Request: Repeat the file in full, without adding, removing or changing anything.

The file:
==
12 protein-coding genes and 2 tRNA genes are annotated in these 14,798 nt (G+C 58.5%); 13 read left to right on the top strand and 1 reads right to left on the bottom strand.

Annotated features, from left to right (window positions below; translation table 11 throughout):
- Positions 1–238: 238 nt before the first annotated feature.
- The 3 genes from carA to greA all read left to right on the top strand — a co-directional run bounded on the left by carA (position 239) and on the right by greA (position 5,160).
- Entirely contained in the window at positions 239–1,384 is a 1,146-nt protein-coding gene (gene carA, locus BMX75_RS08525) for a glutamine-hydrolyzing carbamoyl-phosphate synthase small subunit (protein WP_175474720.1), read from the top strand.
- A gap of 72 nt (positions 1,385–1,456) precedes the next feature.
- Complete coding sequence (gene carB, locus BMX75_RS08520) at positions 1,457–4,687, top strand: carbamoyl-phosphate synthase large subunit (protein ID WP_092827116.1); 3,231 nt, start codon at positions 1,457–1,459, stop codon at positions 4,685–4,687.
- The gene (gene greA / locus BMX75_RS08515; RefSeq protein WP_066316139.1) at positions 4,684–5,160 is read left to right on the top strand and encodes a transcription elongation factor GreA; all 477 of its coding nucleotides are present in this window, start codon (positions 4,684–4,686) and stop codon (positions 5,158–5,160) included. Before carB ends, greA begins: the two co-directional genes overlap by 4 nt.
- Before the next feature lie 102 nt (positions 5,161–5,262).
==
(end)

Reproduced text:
12 protein-coding genes and 2 tRNA genes are annotated in these 14,798 nt (G+C 58.5%); 13 read left to right on the top strand and 1 reads right to left on the bottom strand.

Annotated features, from left to right (window positions below; translation table 11 throughout):
- Positions 1–238: 238 nt before the first annotated feature.
- The 3 genes from carA to greA all read left to right on the top strand — a co-directional run bounded on the left by carA (position 239) and on the right by greA (position 5,160).
- Entirely contained in the window at positions 239–1,384 is a 1,146-nt protein-coding gene (gene carA, locus BMX75_RS08525) for a glutamine-hydrolyzing carbamoyl-phosphate synthase small subunit (protein WP_175474720.1), read from the top strand.
- A gap of 72 nt (positions 1,385–1,456) precedes the next feature.
- Complete coding sequence (gene carB, locus BMX75_RS08520) at positions 1,457–4,687, top strand: carbamoyl-phosphate synthase large subunit (protein ID WP_092827116.1); 3,231 nt, start codon at positions 1,457–1,459, stop codon at positions 4,685–4,687.
- The gene (gene greA / locus BMX75_RS08515; RefSeq protein WP_066316139.1) at positions 4,684–5,160 is read left to right on the top strand and encodes a transcription elongation factor GreA; all 477 of its coding nucleotides are present in this window, start codon (positions 4,684–4,686) and stop codon (positions 5,158–5,160) included. Before carB ends, greA begins: the two co-directional genes overlap by 4 nt.
- Before the next feature lie 102 nt (positions 5,161–5,262).